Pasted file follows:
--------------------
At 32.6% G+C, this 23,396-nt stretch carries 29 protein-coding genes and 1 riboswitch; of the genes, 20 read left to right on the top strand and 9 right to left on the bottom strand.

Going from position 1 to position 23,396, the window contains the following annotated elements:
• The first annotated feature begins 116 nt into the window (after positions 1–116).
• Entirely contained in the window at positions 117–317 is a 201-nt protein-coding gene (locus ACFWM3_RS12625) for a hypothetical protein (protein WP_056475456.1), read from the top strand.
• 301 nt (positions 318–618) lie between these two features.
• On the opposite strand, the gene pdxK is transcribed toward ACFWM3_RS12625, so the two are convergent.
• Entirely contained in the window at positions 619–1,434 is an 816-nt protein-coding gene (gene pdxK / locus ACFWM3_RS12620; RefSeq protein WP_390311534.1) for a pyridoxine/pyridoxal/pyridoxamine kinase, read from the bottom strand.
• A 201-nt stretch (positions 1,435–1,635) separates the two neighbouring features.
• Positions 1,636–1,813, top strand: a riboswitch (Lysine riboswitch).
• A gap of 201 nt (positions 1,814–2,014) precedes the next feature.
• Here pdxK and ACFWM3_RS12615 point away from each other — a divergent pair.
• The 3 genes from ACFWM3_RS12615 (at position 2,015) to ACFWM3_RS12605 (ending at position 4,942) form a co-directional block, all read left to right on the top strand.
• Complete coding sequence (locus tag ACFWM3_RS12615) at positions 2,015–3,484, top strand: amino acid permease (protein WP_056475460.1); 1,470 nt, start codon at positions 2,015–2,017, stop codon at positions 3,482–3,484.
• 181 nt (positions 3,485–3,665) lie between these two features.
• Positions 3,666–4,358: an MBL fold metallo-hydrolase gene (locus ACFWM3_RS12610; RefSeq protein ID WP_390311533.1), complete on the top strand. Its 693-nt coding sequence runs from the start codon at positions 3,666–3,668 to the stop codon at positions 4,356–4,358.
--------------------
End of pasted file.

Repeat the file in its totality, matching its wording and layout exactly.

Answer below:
At 32.6% G+C, this 23,396-nt stretch carries 29 protein-coding genes and 1 riboswitch; of the genes, 20 read left to right on the top strand and 9 right to left on the bottom strand.

Going from position 1 to position 23,396, the window contains the following annotated elements:
• The first annotated feature begins 116 nt into the window (after positions 1–116).
• Entirely contained in the window at positions 117–317 is a 201-nt protein-coding gene (locus ACFWM3_RS12625) for a hypothetical protein (protein WP_056475456.1), read from the top strand.
• 301 nt (positions 318–618) lie between these two features.
• On the opposite strand, the gene pdxK is transcribed toward ACFWM3_RS12625, so the two are convergent.
• Entirely contained in the window at positions 619–1,434 is an 816-nt protein-coding gene (gene pdxK / locus ACFWM3_RS12620; RefSeq protein WP_390311534.1) for a pyridoxine/pyridoxal/pyridoxamine kinase, read from the bottom strand.
• A 201-nt stretch (positions 1,435–1,635) separates the two neighbouring features.
• Positions 1,636–1,813, top strand: a riboswitch (Lysine riboswitch).
• A gap of 201 nt (positions 1,814–2,014) precedes the next feature.
• Here pdxK and ACFWM3_RS12615 point away from each other — a divergent pair.
• The 3 genes from ACFWM3_RS12615 (at position 2,015) to ACFWM3_RS12605 (ending at position 4,942) form a co-directional block, all read left to right on the top strand.
• Complete coding sequence (locus tag ACFWM3_RS12615) at positions 2,015–3,484, top strand: amino acid permease (protein WP_056475460.1); 1,470 nt, start codon at positions 2,015–2,017, stop codon at positions 3,482–3,484.
• 181 nt (positions 3,485–3,665) lie between these two features.
• Positions 3,666–4,358: an MBL fold metallo-hydrolase gene (locus ACFWM3_RS12610; RefSeq protein ID WP_390311533.1), complete on the top strand. Its 693-nt coding sequence runs from the start codon at positions 3,666–3,668 to the stop codon at positions 4,356–4,358.